Journal Article

Polymorphisms in inflammatory pathway genes, host factors and lung cancer risk in Chinese female never-smokers

Wei-Yen Lim, Ying Chen, Safiyya Mohamed Ali, Khoon Leong Chuah, Philip Eng, Swan Swan Leong, Elaine Lim, Tow Keang Lim, Alan WK Ng, Wee Teng Poh, Augustine Tee, Ming Teh, Agus Salim and Adeline Seow

in Carcinogenesis

Volume 32, issue 4, pages 522-529
Published in print April 2011 | ISSN: 0143-3334
Published online January 2011 | e-ISSN: 1460-2180 | DOI: http://dx.doi.org/10.1093/carcin/bgr006
Polymorphisms in inflammatory pathway genes, host factors and lung cancer risk in Chinese female never-smokers

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Inflammation appears to be important in lung carcinogenesis among smokers, but its role among never-smokers is not well established. We hypothesized that inflammatory medical conditions and gene polymorphisms interact to increase lung cancer risk in never-smokers. We interviewed 433 Singaporean female never-smoker lung cancer patients and 1375 hospital controls, and evaluated six polymorphisms in the interleukin 1-β, interleukin 6 (IL6), cyclooxygenase-2, peroxisome proliferator-activated receptor-γ and interleukin 1-β receptor antagonist (IL1RN) genes. Tuberculosis was associated with a non-significant elevated risk of lung cancer [odds ratio (OR) 1.58, 95% confidence interval (CI) 0.95–2.62]. There was no effect of asthma, atopy or chronic productive cough individually. However, the presence of one or more of these conditions (asthma, cough or atopy) increased risk (OR 2.24, 95%CI 1.15–4.38) in individuals possessing the T/T genotype at interleukin 1-β -31T/C, but not in those possessing the C/T (OR 0.87, 95%CI 0.51–1.57) or C/C genotypes (OR 0.58, 95%CI 0.27–1.27), and in individuals having the *2 variable number of tandem repeat allele of IL1RN [OR 5.09 (1.39–18.67)], but not in those without (OR 0.93, 95%CI 0.63–1.35). The IL6-634 G allele increased the risk of lung cancer (OR 1.44, 95%CI 1.07–1.94). Lung cancer risk also increased with the number of polymorphism sites where at least 1 ‘risk’ allele was present [interleukin 1-β -31T/C (T allele), IL1RN (*2 allele) and IL6-634C/G (G allele)] among those with asthma, cough or atopy (Ptrend 0.001) but not in those without (Ptrend 0.47). Our results suggest that the effect of inflammatory medical conditions on lung cancer in never-smokers is modulated by host genetic susceptibility and will need to be confirmed in other studies conducted in similar populations.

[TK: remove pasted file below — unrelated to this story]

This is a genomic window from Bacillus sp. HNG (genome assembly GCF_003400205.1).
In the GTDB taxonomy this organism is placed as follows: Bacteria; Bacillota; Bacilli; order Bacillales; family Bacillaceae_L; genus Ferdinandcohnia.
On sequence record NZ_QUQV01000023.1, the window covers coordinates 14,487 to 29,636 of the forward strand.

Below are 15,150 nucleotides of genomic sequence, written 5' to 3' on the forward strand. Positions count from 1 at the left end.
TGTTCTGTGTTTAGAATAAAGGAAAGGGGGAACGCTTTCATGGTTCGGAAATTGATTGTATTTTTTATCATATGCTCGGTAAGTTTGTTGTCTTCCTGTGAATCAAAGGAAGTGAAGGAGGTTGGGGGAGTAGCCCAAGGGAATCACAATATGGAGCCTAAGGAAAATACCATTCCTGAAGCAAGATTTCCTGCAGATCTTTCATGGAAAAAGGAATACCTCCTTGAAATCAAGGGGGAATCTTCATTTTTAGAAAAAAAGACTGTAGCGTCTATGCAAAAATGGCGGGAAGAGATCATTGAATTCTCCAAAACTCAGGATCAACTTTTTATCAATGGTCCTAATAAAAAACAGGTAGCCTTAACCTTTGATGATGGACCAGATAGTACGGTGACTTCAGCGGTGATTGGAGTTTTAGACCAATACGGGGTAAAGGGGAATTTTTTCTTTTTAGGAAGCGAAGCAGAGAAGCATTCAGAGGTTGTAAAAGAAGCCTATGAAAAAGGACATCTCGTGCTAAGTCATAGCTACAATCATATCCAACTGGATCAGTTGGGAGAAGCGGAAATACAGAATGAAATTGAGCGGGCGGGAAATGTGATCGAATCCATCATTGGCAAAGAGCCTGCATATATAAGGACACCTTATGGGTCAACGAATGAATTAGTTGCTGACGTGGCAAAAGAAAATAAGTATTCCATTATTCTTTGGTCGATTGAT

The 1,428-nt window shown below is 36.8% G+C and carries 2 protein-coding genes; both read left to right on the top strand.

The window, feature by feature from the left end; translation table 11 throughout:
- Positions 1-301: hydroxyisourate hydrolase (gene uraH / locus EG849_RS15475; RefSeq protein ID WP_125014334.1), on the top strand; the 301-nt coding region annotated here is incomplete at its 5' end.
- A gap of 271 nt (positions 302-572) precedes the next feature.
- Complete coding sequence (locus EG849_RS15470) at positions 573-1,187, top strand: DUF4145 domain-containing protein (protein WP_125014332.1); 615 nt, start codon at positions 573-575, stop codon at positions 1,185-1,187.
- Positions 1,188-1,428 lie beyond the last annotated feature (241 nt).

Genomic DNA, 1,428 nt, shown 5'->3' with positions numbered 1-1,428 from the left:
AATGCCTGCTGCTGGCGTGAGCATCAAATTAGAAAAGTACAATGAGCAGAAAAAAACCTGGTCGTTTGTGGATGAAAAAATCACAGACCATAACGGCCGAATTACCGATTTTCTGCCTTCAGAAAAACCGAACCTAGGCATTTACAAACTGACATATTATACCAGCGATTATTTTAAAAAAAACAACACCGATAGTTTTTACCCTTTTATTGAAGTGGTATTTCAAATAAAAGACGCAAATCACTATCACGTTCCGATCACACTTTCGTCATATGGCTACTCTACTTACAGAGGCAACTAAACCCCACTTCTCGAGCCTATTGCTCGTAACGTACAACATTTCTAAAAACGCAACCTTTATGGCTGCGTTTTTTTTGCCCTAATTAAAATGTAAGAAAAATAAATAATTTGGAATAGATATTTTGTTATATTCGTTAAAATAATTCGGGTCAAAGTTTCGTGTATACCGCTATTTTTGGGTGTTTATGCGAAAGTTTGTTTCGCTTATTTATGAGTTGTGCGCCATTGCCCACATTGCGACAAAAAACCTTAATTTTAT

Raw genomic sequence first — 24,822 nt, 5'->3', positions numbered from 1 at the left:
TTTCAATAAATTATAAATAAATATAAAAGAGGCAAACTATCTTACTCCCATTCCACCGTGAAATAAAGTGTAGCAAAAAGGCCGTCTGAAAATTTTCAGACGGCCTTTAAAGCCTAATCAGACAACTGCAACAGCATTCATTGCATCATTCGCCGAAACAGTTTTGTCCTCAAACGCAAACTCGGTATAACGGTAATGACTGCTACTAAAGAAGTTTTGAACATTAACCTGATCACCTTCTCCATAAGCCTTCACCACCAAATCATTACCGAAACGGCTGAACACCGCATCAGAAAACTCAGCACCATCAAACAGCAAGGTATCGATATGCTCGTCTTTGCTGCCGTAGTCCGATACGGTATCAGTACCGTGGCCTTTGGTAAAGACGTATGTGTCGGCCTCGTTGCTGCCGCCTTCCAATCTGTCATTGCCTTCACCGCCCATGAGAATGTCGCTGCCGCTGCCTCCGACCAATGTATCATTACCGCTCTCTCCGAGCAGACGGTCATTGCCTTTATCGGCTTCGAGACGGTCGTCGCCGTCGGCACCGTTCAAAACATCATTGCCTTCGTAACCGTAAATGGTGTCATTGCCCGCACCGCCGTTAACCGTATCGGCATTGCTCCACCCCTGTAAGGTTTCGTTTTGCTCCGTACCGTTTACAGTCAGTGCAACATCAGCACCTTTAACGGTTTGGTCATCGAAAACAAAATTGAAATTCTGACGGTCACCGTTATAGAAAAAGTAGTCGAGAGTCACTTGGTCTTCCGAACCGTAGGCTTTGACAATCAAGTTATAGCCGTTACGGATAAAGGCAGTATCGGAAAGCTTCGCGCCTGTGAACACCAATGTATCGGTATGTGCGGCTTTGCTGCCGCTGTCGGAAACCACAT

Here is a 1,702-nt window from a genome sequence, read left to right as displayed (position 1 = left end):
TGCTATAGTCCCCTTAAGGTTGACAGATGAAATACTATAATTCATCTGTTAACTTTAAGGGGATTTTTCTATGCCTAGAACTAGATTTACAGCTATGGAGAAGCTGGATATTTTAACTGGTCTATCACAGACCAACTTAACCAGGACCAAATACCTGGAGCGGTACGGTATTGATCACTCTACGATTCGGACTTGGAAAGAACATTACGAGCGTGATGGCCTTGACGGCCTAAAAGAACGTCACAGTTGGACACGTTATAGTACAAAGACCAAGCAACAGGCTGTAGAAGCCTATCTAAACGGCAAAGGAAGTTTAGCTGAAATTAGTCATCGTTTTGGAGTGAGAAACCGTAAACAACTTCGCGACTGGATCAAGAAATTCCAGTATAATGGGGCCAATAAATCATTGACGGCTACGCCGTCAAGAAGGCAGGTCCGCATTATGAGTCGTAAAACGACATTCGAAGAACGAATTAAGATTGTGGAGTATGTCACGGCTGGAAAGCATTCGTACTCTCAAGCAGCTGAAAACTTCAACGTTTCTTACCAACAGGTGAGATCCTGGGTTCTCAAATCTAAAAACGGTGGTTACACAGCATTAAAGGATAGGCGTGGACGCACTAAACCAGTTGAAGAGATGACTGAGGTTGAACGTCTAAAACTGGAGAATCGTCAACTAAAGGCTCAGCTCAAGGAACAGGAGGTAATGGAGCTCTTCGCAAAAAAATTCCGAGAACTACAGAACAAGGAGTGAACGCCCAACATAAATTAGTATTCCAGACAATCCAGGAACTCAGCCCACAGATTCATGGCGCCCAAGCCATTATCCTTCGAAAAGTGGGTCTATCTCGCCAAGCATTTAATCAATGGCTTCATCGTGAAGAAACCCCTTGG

Journal Article.  6489 words. 

Subjects: Clinical Cytogenetics and Molecular Genetics

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